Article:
Radio in the Morning

In a recent guest post, Lynda McKinney Lambert featured a poem about her grandmother’s ivory cream pitcher. This inspired me to revise and re-post a poem I wrote a couple of years ago about one of my grandmother’s rituals and how I still carry it out today. Click below to hear me read the poem and sing the John Denver song that inspired it.





“It’s a good day,” the announcer sang.

“Now, stand by for news.”

At the age of twelve, lying next to Grandma

in her big double bed, I asked her

why we had to listen to news.

She said it was necessary to know

what was going on in the world.

After local and national events,

sports, horoscopes, we began our day.


In my own room at home, I had a radio,

woke up to all the happenings

around town, around the country, around the world.


As a teen-ager, I awoke to latest hits,

re-broadcasts of The Shadow,

The Lone Ranger, some comedy.


Now, with Granma gone,

I wake up to NPR news,

“find out what goes on in the world.


Now, it’s your turn. Think of one thing you remember about your grandmother and write about it in the comments field. What you share doesn’t have to be in poetic form. I look forward to reading about your memories.


Author Abbie Johnson Taylor

We Shall Overcome

How to Build a Better Mousetrap: Recollections and Reflections of a Family Caregiver

That’s Life: New and Selected Poems

My Ideal Partner: How I Met, Married, and Cared for the Man I Loved Despite Debilitating Odds

Click to hear an audio trailer.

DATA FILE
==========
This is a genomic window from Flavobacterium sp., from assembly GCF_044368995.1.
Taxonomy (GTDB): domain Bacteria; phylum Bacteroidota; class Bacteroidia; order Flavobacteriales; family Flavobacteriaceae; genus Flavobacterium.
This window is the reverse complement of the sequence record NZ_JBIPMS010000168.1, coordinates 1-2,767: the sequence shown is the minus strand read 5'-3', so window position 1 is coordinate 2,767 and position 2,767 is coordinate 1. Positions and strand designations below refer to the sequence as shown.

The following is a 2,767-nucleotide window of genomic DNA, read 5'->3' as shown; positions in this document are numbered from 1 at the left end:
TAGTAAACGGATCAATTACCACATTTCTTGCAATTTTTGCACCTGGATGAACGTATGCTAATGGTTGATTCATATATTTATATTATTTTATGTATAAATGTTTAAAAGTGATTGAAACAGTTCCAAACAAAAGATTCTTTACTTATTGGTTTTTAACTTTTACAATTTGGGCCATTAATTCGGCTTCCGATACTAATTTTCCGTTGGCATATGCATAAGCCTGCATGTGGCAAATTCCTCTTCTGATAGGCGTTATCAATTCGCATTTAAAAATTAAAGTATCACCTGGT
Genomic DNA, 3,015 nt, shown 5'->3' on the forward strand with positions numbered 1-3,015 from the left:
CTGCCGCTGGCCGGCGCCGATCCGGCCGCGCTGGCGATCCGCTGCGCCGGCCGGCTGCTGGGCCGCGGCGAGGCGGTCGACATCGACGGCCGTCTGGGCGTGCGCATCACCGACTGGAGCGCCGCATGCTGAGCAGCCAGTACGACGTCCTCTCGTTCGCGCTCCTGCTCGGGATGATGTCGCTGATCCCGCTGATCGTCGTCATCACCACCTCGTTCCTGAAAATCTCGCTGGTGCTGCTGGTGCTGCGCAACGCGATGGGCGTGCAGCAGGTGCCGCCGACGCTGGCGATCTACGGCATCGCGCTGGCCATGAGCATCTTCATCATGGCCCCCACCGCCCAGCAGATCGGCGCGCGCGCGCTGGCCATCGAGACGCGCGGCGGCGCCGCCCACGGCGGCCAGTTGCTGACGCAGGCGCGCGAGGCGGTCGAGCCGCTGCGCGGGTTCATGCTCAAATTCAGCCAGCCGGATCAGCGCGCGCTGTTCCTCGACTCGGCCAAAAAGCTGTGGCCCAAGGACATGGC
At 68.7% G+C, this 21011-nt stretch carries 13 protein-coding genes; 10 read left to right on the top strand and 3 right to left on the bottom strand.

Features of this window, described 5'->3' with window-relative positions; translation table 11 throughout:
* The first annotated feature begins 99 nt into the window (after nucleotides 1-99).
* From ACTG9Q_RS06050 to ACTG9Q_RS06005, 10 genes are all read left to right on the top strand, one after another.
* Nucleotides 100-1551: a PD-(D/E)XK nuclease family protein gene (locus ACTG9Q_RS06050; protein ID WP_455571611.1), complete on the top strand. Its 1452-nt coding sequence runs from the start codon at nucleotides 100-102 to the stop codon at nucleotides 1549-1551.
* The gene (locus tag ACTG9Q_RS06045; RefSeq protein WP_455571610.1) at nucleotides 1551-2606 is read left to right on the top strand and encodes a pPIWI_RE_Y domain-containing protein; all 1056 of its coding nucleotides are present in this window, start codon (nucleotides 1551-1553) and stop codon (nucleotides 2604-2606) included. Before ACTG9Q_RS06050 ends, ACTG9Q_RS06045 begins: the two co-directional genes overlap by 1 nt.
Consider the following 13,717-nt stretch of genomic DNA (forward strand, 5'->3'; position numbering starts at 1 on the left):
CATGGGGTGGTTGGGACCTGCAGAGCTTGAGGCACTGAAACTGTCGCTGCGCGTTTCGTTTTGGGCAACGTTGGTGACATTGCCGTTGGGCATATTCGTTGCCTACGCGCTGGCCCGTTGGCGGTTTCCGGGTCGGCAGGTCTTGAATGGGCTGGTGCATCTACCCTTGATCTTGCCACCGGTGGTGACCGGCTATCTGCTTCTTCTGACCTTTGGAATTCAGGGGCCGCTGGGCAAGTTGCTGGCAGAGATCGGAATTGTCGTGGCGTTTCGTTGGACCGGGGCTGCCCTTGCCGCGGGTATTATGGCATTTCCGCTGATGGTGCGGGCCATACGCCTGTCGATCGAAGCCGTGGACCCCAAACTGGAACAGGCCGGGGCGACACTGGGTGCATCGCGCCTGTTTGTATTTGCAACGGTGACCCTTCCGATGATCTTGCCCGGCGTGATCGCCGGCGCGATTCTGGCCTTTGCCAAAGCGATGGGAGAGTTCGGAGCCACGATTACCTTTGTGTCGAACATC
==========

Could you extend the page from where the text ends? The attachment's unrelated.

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Author: abbiejohnsontaylor

I'm the author of two novels,, two poetry collections, and a memoir with another novel on the way. My work has appeared in various journals and anthologies. I'm visually impaired and live in Sheridan, Wyoming, where for six years, I cared for my totally blind late husband who was paralyzed by two strokes. Please visit my website at

3 thoughts on “Radio in the Morning”

  1. I don’t remember much about my grandmother but my mom listened to a country station all the time. She especially was interested in the weather forecast. She’d shoosh us when we kept on talking while it was on.

    As for me, I tune in Environment Canada’s weather channel on my emergency radio in the bathroom. I like to know, as my mom did, what to expect from the sky this day. Sometimes I listen to shortwave radio while I’m on the porcelain throne. Some of the music I hear from China makes me chuckle. The drummer and violin player sound like they’re having too much fun. And some Spanish speakers sound like they’re paid by the word.


  2. I also wish more folks would tune in distant stations. I often find that people worldwide have the same issues as we do. There are political scandals, murders, car crashes, and the like happening all over the world. And though we can hear stations on the Internet, it’s more fun to snag them out of the air with a radio. For example, I can listen to Radio New Zealand National on my PC but it’s an adventure to pick it up on shortwave without any help from ISPs and streaming audio. What a sublime feeling that is!


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